by OAYA on MAY 20, 2013 - 0 Comments in self-sufficiency
Britain’s Chelsea Flower show won plaudits today for its off-grid sustainable garden from Australia.
Prince Harry visited, and Chef Jamie Oliver said: “I’ve had a good look around and my favourites so far (include) the Australian garden.
The design features a lush desert gorge with huge boulders, a native wildflower meadow and a natural billabong (water pool) and waterfalls using recycled water from nearby buildings.
Full marks to the Australian designer Phil Johnson – his off-grid garden uses recycled water, power from solar panels and a billabong (storm pool) to showcase his environmental passions, even if a tribe of Australians did have to trot halfway around the globe to demonstrate it. His billabong pool is a natural swimming pool – it looked rather brown this morning me, but had just been filled. It contains a new filter system that makes these natural swimming ponds a breeze to maintain (from Hydrobalance ).
“This is completely different to anything ever showcased here at Chelsea,” Phillip Johnson, the designer of the garden, told AAP.
“We’re going for it. We’re trying to achieve the highest award Australia’s never won, the Best in Show.”
The ambitious $2 million display will combine several elements of Australian nature, with a strong focus on sustainability.
Fleming’s Nurseries director Wes Fleming has promised his family this will be his last year but he’s hoping to go out with a bang – and the top prize that has eluded him over the years.
Award-winning landscape designer Johnson was selected to lead a team of 18 unpaid volunteers, with the project partially funded by sponsorships and donations.
Event organisers at the Royal Horticultural Society were so taken by Mr Johnson’s design, they allocated the Australian team its largest and most prominent position within the showgrounds yet.
The Queen is also on board, having requested the Flemings’ garden be included in her tour of the show.
“So there’s a little bit of pressure on myself and the team but it’s an amazing journey,” Johnson said.
The piece de resistance is the “waratah studio”, which towers over the garden and features a viewing area designed specifically for the Queen’s eye height.
It promises to be spectacular but Johnson says it’s also a little rough around the edges, which might ruffle a few feathers among traditionalists.
“It’s organic, it’s free-formed, it’s got really hard-core environmental messaging,” Mr Johnson said.
“We’re not going to be polishing the leaves, we’re not going to be pruning the dead fern throngs because that’s what occurs in nature.”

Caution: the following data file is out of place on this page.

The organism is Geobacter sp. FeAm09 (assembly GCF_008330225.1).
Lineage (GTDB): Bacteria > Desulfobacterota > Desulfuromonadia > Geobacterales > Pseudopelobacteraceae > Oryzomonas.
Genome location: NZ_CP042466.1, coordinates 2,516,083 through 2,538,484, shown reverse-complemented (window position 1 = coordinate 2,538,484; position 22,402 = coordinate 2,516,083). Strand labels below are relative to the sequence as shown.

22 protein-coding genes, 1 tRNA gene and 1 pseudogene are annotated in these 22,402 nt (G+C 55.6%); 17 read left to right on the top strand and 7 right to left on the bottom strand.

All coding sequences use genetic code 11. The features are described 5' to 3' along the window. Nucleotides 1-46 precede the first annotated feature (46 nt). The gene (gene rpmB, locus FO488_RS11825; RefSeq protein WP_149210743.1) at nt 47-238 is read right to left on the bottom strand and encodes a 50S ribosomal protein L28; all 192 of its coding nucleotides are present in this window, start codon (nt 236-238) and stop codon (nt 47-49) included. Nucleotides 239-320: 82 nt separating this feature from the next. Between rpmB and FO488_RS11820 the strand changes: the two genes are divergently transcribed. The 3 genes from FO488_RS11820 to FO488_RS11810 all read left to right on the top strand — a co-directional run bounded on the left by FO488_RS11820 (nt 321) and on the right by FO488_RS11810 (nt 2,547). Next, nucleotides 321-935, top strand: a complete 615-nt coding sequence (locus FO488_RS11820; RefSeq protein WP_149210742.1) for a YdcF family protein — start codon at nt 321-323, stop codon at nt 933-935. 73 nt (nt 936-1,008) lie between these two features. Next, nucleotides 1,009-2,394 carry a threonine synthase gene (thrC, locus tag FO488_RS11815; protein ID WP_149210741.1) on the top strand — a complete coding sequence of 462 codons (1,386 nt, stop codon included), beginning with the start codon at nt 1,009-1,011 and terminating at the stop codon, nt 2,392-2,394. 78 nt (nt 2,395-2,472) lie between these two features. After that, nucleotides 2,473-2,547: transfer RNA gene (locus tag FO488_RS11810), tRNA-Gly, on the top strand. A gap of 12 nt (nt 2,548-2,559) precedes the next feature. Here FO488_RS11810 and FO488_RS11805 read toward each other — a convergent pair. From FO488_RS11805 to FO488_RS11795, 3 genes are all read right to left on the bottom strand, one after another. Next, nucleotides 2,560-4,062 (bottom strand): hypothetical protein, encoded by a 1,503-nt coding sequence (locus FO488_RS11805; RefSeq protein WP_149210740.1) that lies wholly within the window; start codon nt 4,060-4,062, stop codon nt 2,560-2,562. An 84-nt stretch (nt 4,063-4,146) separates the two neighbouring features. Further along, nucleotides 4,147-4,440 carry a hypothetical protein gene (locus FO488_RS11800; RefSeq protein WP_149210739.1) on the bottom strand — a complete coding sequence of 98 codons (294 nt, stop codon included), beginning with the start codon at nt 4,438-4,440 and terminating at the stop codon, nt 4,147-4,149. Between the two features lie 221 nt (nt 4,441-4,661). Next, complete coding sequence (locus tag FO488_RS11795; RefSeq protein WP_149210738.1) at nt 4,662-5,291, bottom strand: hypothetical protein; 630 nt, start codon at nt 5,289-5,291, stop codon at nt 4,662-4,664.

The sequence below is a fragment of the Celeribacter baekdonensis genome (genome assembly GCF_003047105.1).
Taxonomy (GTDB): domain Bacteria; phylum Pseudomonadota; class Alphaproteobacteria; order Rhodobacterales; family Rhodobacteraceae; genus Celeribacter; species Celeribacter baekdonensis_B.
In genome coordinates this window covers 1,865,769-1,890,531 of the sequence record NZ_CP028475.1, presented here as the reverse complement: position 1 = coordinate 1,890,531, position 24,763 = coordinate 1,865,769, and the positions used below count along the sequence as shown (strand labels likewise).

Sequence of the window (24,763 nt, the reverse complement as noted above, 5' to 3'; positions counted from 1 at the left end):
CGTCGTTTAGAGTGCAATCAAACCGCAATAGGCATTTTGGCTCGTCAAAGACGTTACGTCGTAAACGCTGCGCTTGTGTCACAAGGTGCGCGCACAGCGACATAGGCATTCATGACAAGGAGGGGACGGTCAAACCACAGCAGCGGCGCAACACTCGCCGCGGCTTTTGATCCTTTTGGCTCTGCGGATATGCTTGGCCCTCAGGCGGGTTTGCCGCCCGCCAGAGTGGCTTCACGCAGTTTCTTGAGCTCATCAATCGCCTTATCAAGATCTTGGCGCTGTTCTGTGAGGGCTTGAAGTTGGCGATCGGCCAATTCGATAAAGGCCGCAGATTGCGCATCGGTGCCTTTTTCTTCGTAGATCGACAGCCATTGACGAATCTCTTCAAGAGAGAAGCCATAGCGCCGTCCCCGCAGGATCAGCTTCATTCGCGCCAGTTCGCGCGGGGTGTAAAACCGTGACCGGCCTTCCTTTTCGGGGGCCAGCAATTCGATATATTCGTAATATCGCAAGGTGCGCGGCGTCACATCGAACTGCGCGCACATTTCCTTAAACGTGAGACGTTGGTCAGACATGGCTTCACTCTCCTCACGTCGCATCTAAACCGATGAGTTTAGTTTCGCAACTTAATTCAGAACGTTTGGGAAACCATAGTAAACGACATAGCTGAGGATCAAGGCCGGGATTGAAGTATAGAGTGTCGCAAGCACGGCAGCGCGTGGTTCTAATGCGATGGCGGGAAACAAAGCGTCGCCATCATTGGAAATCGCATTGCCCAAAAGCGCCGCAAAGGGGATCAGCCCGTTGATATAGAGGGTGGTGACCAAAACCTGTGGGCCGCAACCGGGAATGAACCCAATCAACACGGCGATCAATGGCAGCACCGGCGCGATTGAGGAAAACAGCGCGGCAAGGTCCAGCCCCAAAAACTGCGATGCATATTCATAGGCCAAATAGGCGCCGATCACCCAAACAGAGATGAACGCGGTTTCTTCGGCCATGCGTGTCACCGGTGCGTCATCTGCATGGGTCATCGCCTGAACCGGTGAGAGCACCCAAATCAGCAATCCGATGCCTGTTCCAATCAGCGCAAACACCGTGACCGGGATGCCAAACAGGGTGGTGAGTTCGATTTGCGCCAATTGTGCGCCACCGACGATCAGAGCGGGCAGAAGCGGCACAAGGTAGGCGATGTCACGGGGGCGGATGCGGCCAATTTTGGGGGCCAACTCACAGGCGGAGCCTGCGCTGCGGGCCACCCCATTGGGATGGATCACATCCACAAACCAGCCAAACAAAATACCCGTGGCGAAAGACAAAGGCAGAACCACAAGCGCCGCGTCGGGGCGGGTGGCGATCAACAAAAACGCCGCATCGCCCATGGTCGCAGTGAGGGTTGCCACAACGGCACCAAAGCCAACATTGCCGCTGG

“There will be people that will not like it but I have had some extraordinary feedback.”
The Australians will be competing against 14 other designs, including a garden supported by Prince Harry.
“The Chelsea is regarded as the Olympics of horticulture, landscape design and landscape architecture,” Mr Johnson said.
“It’s also a brilliant opportunity for us to showcase our sustainable messaging to the world.”
Johnson’s gardeners received a boost as Prince Harry dropped by and gave their entry a ringing endorsement.
With only two days to finish the garden, the team was shocked when the prince asked to see the exhibit.
Garden designer Johnson, who hails from the small town of Monbulk, some 45 minutes from Melbourne, said: ‘We can’t thank him enough for coming. The energy that visit has done for our team’s morale is fantastic.
‘These are people spending six weeks away from home and he gave them such a boost.’
The pair showed Harry into an imposing pine and aluminium studio, made in the shape of the Australian national flower, the waratah, which towers above the garden.
Mr Fleming said: ‘The great thing about H, as we call him, is that even though he’s a royal, he had to take his shoes off and was totally fine with that – we were just disappointed he didn’t have holes in his socks.
‘He had bright purple ones on – they were quite trendy.’
The studio, reached by a spiral staircase, has been designed specifically with the Queen – and in particular, her height – in mind.
If she stands in the middle of the flower, the wooden petals will be out of her line of vision, giving her an uninterrupted view of the Australian native plants below.
Mr Fleming said: ‘Prince Harry wasn’t that confident she would make it up there. But he said if she did, he would give us a gold medal for the garden himself.’